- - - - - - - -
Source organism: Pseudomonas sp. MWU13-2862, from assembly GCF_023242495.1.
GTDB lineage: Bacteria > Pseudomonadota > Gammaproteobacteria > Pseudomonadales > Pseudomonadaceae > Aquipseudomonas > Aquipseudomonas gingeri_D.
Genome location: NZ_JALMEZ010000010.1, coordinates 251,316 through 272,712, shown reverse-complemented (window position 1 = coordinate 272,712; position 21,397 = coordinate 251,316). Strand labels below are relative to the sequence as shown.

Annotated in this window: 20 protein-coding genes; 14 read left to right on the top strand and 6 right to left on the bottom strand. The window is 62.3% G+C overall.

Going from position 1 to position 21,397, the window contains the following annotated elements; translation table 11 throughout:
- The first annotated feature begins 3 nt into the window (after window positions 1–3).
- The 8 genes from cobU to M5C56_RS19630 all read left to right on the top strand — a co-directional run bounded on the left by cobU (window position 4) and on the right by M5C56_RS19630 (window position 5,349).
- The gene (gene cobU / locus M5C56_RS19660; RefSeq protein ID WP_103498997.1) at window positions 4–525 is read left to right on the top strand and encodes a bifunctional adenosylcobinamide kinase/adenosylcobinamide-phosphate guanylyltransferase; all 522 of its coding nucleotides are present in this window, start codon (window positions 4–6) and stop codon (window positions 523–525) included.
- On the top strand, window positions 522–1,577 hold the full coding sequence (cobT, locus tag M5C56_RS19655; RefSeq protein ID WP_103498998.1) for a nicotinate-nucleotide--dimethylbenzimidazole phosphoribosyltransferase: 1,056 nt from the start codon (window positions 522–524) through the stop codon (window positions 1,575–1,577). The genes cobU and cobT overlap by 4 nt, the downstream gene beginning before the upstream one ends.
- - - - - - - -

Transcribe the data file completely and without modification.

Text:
Source organism: Pseudomonas sp. MWU13-2862, from assembly GCF_023242495.1.
GTDB lineage: Bacteria > Pseudomonadota > Gammaproteobacteria > Pseudomonadales > Pseudomonadaceae > Aquipseudomonas > Aquipseudomonas gingeri_D.
Genome location: NZ_JALMEZ010000010.1, coordinates 251,316 through 272,712, shown reverse-complemented (window position 1 = coordinate 272,712; position 21,397 = coordinate 251,316). Strand labels below are relative to the sequence as shown.

Annotated in this window: 20 protein-coding genes; 14 read left to right on the top strand and 6 right to left on the bottom strand. The window is 62.3% G+C overall.

Going from position 1 to position 21,397, the window contains the following annotated elements; translation table 11 throughout:
- The first annotated feature begins 3 nt into the window (after window positions 1–3).
- The 8 genes from cobU to M5C56_RS19630 all read left to right on the top strand — a co-directional run bounded on the left by cobU (window position 4) and on the right by M5C56_RS19630 (window position 5,349).
- The gene (gene cobU / locus M5C56_RS19660; RefSeq protein ID WP_103498997.1) at window positions 4–525 is read left to right on the top strand and encodes a bifunctional adenosylcobinamide kinase/adenosylcobinamide-phosphate guanylyltransferase; all 522 of its coding nucleotides are present in this window, start codon (window positions 4–6) and stop codon (window positions 523–525) included.
- On the top strand, window positions 522–1,577 hold the full coding sequence (cobT, locus tag M5C56_RS19655; RefSeq protein ID WP_103498998.1) for a nicotinate-nucleotide--dimethylbenzimidazole phosphoribosyltransferase: 1,056 nt from the start codon (window positions 522–524) through the stop codon (window positions 1,575–1,577). The genes cobU and cobT overlap by 4 nt, the downstream gene beginning before the upstream one ends.